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On the feeding frenzy over Deepwater Horizon spill litigation

We asked Victor Schwartz of Shook, Hardy & Bacon for his reaction to The New York Times Magazine's latest cover story on the positioning by plaintiffs' lawyers in the litigation against BP for the Deepwater Horizon spill, "The Other Oil Cleanup. (Our earlier blog post.)

Schwartz is general counsel of the American Tort Reform Association, which is mentioned in the piece by Douglas McCollam. Schwartz e-mails us (and we add the links and a little punctuation):

Several months ago I observed that the only animal that thrived in the Gulf oil spill were sharks,but when you looked more closely, they may have been trial lawyers. Now something new has happened, the sharks are attacking each other.

First, in competing for the very lucrative positions of being on or possibly lead the official Litigation Steering Committee.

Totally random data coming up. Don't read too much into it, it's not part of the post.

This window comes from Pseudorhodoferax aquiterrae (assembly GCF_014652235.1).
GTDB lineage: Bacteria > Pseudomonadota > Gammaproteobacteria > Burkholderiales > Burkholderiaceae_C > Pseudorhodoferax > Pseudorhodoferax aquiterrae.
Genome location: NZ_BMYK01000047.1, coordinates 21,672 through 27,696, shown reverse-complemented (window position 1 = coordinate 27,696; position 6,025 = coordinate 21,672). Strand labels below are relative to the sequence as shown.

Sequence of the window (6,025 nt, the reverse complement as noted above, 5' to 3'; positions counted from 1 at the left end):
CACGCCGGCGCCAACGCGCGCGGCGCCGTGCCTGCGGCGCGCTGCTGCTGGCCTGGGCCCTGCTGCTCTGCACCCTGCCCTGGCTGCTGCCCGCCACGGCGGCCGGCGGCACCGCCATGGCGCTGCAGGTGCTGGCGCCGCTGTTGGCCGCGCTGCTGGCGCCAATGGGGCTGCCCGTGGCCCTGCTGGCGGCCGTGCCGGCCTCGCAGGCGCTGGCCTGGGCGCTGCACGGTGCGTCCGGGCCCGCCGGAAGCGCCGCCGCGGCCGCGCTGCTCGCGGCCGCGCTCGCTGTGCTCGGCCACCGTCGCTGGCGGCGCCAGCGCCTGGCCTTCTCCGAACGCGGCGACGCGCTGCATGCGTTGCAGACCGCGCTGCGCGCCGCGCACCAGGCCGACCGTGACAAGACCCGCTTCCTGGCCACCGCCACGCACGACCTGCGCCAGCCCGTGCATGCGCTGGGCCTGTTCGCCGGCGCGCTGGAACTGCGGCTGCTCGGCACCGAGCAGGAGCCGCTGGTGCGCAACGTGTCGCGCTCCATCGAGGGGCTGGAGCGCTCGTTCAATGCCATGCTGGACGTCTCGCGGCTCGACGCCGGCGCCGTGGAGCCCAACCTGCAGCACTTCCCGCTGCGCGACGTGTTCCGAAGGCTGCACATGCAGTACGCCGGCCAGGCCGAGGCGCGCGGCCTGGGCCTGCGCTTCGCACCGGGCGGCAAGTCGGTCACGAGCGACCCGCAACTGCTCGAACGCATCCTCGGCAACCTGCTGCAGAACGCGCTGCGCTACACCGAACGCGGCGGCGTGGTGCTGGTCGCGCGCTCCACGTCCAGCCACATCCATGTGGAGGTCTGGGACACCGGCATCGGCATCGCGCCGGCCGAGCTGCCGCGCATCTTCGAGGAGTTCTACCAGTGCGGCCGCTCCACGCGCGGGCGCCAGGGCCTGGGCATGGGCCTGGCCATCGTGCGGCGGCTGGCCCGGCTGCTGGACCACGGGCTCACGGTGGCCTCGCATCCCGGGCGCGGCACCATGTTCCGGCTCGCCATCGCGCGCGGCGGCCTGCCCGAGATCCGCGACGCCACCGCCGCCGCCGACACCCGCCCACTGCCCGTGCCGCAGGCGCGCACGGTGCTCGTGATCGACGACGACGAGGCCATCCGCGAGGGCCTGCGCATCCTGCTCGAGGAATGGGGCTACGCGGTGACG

Second, in competition between an old fashion style trial lawyer like Mr. Buzbee, who wants to try cases and more modern class action lawyers like the master Mark Lanier who want a mass settlement, and
Third, between the AAJ Leadership who have faith that it is better to treat Ken Feinberg, head of the $20 billion BP Settlement Fund as a friend, than the Buzbee view to treat him as an enemy.

Those of us who want to see actual victims properly compensated hope that all judges involved will rise above the shark battles and make their rulings favor the goal of victims receiving fair compensation quickly and having funds go in that direction and not elsewhere.

A final observation. AAJ's smear of the Chamber is totally gratuitous and intended to shift focus away from a New York Times article that showed trial lawyers more as creatures of greed as contrasted with victims' true needs.

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Rafael Mangual
Project Manager,
Legal Policy

Manhattan Institute


Published by the Manhattan Institute

The Manhattan Insitute's Center for Legal Policy.